I had talent, I was recruited to play football all over the country and I chose the University of Washington. Up to that point, especially in those days, there wasn’t a whole lot of training like they train now and start with the weights. I pretty much just showed up on the first day of camp. I remember standing there. It seemed like this was yesterday. I’m eighteen, I go out in the first day of fall and sometime in mid-August, and I’m looking around and everybody else is an All-American from somewhere but they were built. They were gone. They were ready. They were mentally tough. I just looked at them and I’m, “I am so far in over my head,” because I hadn’t done any of those things. One of the points you’re making is that you’ve got to physically come in and be ready so that you can take on these physical challenges so that as you’re going through these tough things, you mentally don’t crack. I don’t think it works the other way around. I don’t think you can get mentally strong and then physically build up. I think you need to have that in front first so that you can take those things on.
I needed to have that baseline physical part but I also had to turn on the mental and be able to figure out that game. The real game was not tapping out, not quitting, helping your teammate before yourself and not worrying so much. I was intimidated by all these other guys and I was intimidated by these guys who swim faster or run faster than me, and I did not focus on that. I just had to focus on staying in the game, not tapping out, helping my teammate every single day. Rinse and repeat, rinse and repeat.
This is the part that I don’t understand. In terms of there’s a finality of, if you make it through Navy SEAL and they’re cutting people or people are failing in certain tests, but are there certain levels that you have to pass? If you don’t pass it, are you out or can you come back and try that level or how does that work?
My story is that I got over halfway through. Made it through hell week. Made it through the initial part of dive phase where you’re underwater, they pull your mask off, your regulator out of your mouth, turn you upside down. Guys fell out right there. I got past that and believe it or not, I failed a Math test. The cut there is just ruthless. They give you two times. It could be a 50-meter underwater swim, it could be obstacle course, it could be academics. I passed everything else. I did that thing with academics and I just froze up on that second test, made a 65 and that was it. There were tears in my eyes. I was like, “Can you all send me across the street back over to the naval base and let me do a remedial math course or whatever?” It was like, “No, you’re going to the fleet.” There’s no mercy there. Looking back on it, it’s the best thing that ever happened to me. Looking back on it, too, it wouldn’t be SEAL training if they just went, “You go over here and we’ll give you a private tutor and we’ll put you in your own room in the barracks and we’ll set you up. In two months, you come back.” No, it’s ruthless. They sent me out to the fleet Navy. I had that skill as a radioman but I ended up chipping paint, swabbing the decks, working in the chow hall, delivering cans of soup or eggs or whatever it was they needed. I was using that as a workout. I had to leave and go to the fleet for a year. There’s no really good workout room and most of the guys on the ship don’t work out anyway, partly because that’s not what they think about, but also it’s hard to work out on a ship when the ship’s moving.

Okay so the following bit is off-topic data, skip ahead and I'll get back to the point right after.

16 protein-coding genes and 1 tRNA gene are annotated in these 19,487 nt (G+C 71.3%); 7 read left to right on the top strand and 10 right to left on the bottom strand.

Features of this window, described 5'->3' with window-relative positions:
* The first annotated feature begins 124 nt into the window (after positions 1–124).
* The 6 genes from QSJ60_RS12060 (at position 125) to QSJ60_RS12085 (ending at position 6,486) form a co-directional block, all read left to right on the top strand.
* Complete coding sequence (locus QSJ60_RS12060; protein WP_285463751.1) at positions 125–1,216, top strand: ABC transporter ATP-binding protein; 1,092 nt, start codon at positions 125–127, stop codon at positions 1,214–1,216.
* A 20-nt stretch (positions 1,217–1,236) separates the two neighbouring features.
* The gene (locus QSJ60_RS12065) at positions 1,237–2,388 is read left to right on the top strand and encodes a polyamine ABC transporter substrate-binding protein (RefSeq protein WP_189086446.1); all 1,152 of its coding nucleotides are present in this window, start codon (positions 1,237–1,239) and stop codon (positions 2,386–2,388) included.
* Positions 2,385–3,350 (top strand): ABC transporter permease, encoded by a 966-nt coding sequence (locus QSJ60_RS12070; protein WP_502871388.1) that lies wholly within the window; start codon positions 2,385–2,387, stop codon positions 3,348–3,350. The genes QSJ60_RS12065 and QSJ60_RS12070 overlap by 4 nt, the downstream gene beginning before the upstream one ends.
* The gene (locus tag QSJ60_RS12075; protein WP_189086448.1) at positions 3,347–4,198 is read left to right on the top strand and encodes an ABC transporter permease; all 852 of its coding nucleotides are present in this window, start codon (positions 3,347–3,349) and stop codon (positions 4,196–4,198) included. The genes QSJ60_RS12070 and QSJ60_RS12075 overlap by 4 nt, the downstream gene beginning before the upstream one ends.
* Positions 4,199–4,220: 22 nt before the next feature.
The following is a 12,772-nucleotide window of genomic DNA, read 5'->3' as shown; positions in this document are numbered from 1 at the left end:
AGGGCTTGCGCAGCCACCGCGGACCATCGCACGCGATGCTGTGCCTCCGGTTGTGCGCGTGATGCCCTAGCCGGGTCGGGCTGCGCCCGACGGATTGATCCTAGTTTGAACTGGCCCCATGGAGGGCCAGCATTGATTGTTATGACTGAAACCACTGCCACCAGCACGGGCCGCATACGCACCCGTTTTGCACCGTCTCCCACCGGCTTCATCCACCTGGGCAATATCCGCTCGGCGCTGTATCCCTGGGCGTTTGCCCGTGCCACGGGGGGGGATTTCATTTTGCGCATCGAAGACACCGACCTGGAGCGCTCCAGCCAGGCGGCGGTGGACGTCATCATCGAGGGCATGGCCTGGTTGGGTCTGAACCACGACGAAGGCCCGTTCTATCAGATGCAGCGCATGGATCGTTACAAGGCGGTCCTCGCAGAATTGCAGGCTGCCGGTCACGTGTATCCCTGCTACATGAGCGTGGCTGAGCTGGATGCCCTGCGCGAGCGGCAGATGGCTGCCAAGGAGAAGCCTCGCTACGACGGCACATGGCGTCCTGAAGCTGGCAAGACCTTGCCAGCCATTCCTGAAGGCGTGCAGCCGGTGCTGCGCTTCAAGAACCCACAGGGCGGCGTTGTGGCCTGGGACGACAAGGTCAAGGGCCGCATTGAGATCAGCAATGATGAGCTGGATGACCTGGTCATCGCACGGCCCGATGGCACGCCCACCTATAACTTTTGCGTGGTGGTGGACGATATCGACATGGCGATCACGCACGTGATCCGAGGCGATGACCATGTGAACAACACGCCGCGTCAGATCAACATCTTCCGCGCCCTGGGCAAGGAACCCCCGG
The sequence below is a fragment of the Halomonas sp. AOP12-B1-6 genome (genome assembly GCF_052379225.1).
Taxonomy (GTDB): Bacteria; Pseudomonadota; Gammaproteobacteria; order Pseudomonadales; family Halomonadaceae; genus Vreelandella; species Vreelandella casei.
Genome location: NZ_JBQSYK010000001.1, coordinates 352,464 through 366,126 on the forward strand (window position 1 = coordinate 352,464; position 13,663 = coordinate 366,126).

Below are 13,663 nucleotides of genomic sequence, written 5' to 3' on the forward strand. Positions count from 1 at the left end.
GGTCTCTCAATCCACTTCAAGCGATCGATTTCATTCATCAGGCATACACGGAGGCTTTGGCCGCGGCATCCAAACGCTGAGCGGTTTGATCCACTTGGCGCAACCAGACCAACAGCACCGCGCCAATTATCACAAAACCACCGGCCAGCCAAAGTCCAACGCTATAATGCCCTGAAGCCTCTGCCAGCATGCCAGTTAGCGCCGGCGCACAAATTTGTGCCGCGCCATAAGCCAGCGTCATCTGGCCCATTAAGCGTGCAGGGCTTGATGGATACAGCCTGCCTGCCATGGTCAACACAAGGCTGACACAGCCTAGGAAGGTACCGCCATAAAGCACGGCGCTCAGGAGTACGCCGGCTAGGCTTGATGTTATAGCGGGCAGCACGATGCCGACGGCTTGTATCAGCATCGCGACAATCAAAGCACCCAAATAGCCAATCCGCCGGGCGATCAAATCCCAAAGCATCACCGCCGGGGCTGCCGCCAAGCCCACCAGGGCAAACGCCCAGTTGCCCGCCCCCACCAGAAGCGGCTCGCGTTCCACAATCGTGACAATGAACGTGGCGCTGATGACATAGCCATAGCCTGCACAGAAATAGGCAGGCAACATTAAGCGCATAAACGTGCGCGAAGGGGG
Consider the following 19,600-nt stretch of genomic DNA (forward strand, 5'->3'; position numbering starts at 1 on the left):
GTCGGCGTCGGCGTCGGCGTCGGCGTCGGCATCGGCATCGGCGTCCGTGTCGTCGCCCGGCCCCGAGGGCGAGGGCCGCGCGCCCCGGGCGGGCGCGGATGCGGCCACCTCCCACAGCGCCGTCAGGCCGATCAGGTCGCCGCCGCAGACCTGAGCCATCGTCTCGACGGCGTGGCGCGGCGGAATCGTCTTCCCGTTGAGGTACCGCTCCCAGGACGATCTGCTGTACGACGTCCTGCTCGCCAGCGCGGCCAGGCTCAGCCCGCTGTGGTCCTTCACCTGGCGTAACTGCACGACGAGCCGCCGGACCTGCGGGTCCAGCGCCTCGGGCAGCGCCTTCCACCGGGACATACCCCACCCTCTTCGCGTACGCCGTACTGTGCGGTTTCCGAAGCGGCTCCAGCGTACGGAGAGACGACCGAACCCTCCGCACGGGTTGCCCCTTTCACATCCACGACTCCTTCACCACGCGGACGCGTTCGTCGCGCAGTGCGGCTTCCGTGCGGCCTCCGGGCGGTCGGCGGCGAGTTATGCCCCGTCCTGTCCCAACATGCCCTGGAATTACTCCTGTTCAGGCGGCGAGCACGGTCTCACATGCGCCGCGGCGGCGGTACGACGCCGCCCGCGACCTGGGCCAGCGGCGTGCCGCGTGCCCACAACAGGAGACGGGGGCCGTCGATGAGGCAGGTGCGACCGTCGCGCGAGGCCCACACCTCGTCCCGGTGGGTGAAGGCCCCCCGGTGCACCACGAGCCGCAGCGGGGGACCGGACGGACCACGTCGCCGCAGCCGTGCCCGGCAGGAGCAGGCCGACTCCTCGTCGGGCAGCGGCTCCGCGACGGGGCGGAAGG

I was in the worst possible place to be. If you were in prison, you’d probably have better workout. I was in a bad spot. I had to stay out there for a year. Once you get in the fleet, they don’t want to turn you back loose to BUD/S again because the way they look at it is like, “You failed out the first time. Why should we give you a chance to get back when there are 100 other guys wanting to take your spot that are qualified for their first time around?” They didn’t want to let me off the ship.
A year goes by and now you’re going back to go through this BUD/S training again. Are you going through the entire program again or are you just taking that Math test?
No. They’re incredibly strict. There’s zero slack there. I can assure you and I’m living proof of it. Before I could even go back to BUD/S when I was on the ship, I had to come over and take that same dive test again, up in the dive locker with one of the instructors looking over me and I took the test. If I didn’t pass right then, then I was screwed. Luckily, I passed. Thank the Lord or whoever higher power. I passed, then they go, “Now you’re going to start back at day one.” That’s how strict they are. They made me take the test first again just to even give me back my day one slot. It wasn’t like, “Come on over and we’ll put you right back in where you stopped before.” I had to go all the way back through it again, go through winter hell week again. Same drill, 140 guys lined up. I finally made it through the second time, passed the Math test again, all that. I had no problems. I didn’t get flagged again on something else and made it all the way to the end.